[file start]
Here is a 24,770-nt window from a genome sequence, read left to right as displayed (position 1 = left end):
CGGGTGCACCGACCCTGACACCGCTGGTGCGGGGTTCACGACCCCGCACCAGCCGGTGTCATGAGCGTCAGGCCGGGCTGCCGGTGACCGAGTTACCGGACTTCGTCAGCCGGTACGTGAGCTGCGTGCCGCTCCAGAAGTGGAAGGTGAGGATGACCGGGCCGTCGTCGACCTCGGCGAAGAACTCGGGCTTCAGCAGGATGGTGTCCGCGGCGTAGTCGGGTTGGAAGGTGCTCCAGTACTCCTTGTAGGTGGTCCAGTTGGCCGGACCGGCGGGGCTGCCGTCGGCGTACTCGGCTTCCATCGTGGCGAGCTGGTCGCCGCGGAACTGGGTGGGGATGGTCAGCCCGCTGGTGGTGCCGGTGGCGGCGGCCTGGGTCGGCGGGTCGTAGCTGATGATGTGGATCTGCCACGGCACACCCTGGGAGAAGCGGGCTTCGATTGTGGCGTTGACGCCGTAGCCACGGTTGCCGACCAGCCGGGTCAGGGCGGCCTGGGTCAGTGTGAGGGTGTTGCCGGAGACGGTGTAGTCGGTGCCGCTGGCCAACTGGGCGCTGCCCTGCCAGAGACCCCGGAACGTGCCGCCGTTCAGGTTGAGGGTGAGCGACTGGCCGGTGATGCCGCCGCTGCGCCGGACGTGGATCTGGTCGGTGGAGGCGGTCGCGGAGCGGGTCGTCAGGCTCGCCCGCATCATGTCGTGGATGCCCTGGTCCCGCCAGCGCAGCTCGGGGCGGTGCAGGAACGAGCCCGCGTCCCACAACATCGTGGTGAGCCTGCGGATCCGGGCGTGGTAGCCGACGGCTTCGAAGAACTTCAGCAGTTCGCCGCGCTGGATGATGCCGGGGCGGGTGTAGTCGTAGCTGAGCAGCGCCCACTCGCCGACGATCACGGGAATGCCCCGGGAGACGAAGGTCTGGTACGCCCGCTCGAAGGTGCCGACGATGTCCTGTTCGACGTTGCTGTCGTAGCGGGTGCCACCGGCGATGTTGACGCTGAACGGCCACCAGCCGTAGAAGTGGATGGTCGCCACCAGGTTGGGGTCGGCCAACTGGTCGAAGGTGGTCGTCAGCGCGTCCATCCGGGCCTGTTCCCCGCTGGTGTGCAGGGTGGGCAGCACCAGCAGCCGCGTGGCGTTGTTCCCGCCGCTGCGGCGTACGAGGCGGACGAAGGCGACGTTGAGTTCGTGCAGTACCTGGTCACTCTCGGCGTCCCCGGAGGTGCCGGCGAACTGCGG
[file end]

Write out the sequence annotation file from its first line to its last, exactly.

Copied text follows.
Here is a 24,770-nt window from a genome sequence, read left to right as displayed (position 1 = left end):
CGGGTGCACCGACCCTGACACCGCTGGTGCGGGGTTCACGACCCCGCACCAGCCGGTGTCATGAGCGTCAGGCCGGGCTGCCGGTGACCGAGTTACCGGACTTCGTCAGCCGGTACGTGAGCTGCGTGCCGCTCCAGAAGTGGAAGGTGAGGATGACCGGGCCGTCGTCGACCTCGGCGAAGAACTCGGGCTTCAGCAGGATGGTGTCCGCGGCGTAGTCGGGTTGGAAGGTGCTCCAGTACTCCTTGTAGGTGGTCCAGTTGGCCGGACCGGCGGGGCTGCCGTCGGCGTACTCGGCTTCCATCGTGGCGAGCTGGTCGCCGCGGAACTGGGTGGGGATGGTCAGCCCGCTGGTGGTGCCGGTGGCGGCGGCCTGGGTCGGCGGGTCGTAGCTGATGATGTGGATCTGCCACGGCACACCCTGGGAGAAGCGGGCTTCGATTGTGGCGTTGACGCCGTAGCCACGGTTGCCGACCAGCCGGGTCAGGGCGGCCTGGGTCAGTGTGAGGGTGTTGCCGGAGACGGTGTAGTCGGTGCCGCTGGCCAACTGGGCGCTGCCCTGCCAGAGACCCCGGAACGTGCCGCCGTTCAGGTTGAGGGTGAGCGACTGGCCGGTGATGCCGCCGCTGCGCCGGACGTGGATCTGGTCGGTGGAGGCGGTCGCGGAGCGGGTCGTCAGGCTCGCCCGCATCATGTCGTGGATGCCCTGGTCCCGCCAGCGCAGCTCGGGGCGGTGCAGGAACGAGCCCGCGTCCCACAACATCGTGGTGAGCCTGCGGATCCGGGCGTGGTAGCCGACGGCTTCGAAGAACTTCAGCAGTTCGCCGCGCTGGATGATGCCGGGGCGGGTGTAGTCGTAGCTGAGCAGCGCCCACTCGCCGACGATCACGGGAATGCCCCGGGAGACGAAGGTCTGGTACGCCCGCTCGAAGGTGCCGACGATGTCCTGTTCGACGTTGCTGTCGTAGCGGGTGCCACCGGCGATGTTGACGCTGAACGGCCACCAGCCGTAGAAGTGGATGGTCGCCACCAGGTTGGGGTCGGCCAACTGGTCGAAGGTGGTCGTCAGCGCGTCCATCCGGGCCTGTTCCCCGCTGGTGTGCAGGGTGGGCAGCACCAGCAGCCGCGTGGCGTTGTTCCCGCCGCTGCGGCGTACGAGGCGGACGAAGGCGACGTTGAGTTCGTGCAGTACCTGGTCACTCTCGGCGTCCCCGGAGGTGCCGGCGAACTGCGG